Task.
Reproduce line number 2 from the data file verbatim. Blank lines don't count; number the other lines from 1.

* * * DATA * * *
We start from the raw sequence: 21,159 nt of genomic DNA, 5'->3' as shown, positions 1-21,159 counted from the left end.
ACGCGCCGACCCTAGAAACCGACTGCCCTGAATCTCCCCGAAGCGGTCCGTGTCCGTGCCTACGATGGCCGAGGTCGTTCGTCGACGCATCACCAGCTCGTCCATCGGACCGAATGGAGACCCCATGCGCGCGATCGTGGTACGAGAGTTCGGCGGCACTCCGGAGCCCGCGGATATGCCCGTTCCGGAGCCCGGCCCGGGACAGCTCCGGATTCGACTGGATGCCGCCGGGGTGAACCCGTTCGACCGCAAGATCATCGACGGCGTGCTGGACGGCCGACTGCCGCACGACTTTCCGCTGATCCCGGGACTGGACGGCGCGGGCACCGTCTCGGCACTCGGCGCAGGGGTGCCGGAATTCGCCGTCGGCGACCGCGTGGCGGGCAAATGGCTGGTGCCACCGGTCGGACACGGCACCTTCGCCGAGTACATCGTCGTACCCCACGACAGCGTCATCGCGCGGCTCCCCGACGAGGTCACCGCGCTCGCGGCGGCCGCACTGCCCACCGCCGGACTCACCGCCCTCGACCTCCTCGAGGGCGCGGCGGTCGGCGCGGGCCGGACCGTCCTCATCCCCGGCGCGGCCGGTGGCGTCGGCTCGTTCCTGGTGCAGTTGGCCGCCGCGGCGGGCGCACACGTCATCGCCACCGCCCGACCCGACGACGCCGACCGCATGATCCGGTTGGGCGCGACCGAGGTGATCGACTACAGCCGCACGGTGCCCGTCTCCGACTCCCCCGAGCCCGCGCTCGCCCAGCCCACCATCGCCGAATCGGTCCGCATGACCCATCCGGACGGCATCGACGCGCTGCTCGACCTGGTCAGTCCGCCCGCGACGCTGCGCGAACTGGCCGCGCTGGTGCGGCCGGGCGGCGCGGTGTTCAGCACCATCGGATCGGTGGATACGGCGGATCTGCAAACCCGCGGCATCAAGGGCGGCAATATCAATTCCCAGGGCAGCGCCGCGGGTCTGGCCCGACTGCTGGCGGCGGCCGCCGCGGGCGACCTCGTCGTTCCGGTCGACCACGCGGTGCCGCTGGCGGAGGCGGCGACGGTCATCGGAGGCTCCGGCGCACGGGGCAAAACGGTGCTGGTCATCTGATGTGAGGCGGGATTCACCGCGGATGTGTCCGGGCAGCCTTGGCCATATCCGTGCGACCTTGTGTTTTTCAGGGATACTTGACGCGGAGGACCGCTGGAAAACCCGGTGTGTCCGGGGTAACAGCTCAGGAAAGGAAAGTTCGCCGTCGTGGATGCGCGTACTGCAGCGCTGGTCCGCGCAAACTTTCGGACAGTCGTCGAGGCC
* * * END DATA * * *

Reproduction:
ACGCGCCGACCCTAGAAACCGACTGCCCTGAATCTCCCCGAAGCGGTCCGTGTCCGTGCCTACGATGGCCGAGGTCGTTCGTCGACGCATCACCAGCTCGTCCATCGGACCGAATGGAGACCCCATGCGCGCGATCGTGGTACGAGAGTTCGGCGGCACTCCGGAGCCCGCGGATATGCCCGTTCCGGAGCCCGGCCCGGGACAGCTCCGGATTCGACTGGATGCCGCCGGGGTGAACCCGTTCGACCGCAAGATCATCGACGGCGTGCTGGACGGCCGACTGCCGCACGACTTTCCGCTGATCCCGGGACTGGACGGCGCGGGCACCGTCTCGGCACTCGGCGCAGGGGTGCCGGAATTCGCCGTCGGCGACCGCGTGGCGGGCAAATGGCTGGTGCCACCGGTCGGACACGGCACCTTCGCCGAGTACATCGTCGTACCCCACGACAGCGTCATCGCGCGGCTCCCCGACGAGGTCACCGCGCTCGCGGCGGCCGCACTGCCCACCGCCGGACTCACCGCCCTCGACCTCCTCGAGGGCGCGGCGGTCGGCGCGGGCCGGACCGTCCTCATCCCCGGCGCGGCCGGTGGCGTCGGCTCGTTCCTGGTGCAGTTGGCCGCCGCGGCGGGCGCACACGTCATCGCCACCGCCCGACCCGACGACGCCGACCGCATGATCCGGTTGGGCGCGACCGAGGTGATCGACTACAGCCGCACGGTGCCCGTCTCCGACTCCCCCGAGCCCGCGCTCGCCCAGCCCACCATCGCCGAATCGGTCCGCATGACCCATCCGGACGGCATCGACGCGCTGCTCGACCTGGTCAGTCCGCCCGCGACGCTGCGCGAACTGGCCGCGCTGGTGCGGCCGGGCGGCGCGGTGTTCAGCACCATCGGATCGGTGGATACGGCGGATCTGCAAACCCGCGGCATCAAGGGCGGCAATATCAATTCCCAGGGCAGCGCCGCGGGTCTGGCCCGACTGCTGGCGGCGGCCGCCGCGGGCGACCTCGTCGTTCCGGTCGACCACGCGGTGCCGCTGGCGGAGGCGGCGACGGTCATCGGAGGCTCCGGCGCACGGGGCAAAACGGTGCTGGTCATCTGATGTGAGGCGGGATTCACCGCGGATGTGTCCGGGCAGCCTTGGCCATATCCGTGCGACCTTGTGTTTTTCAGGGATACTTGACGCGGAGGACCGCTGGAAAACCCGGTGTGTCCGGGGTAACAGCTCAGGAAAGGAAAGTTCGCCGTCGTGGATGCGCGTACTGCAGCGCTGGTCCGCGCAAACTTTCGGACAGTCGTCGAGGCC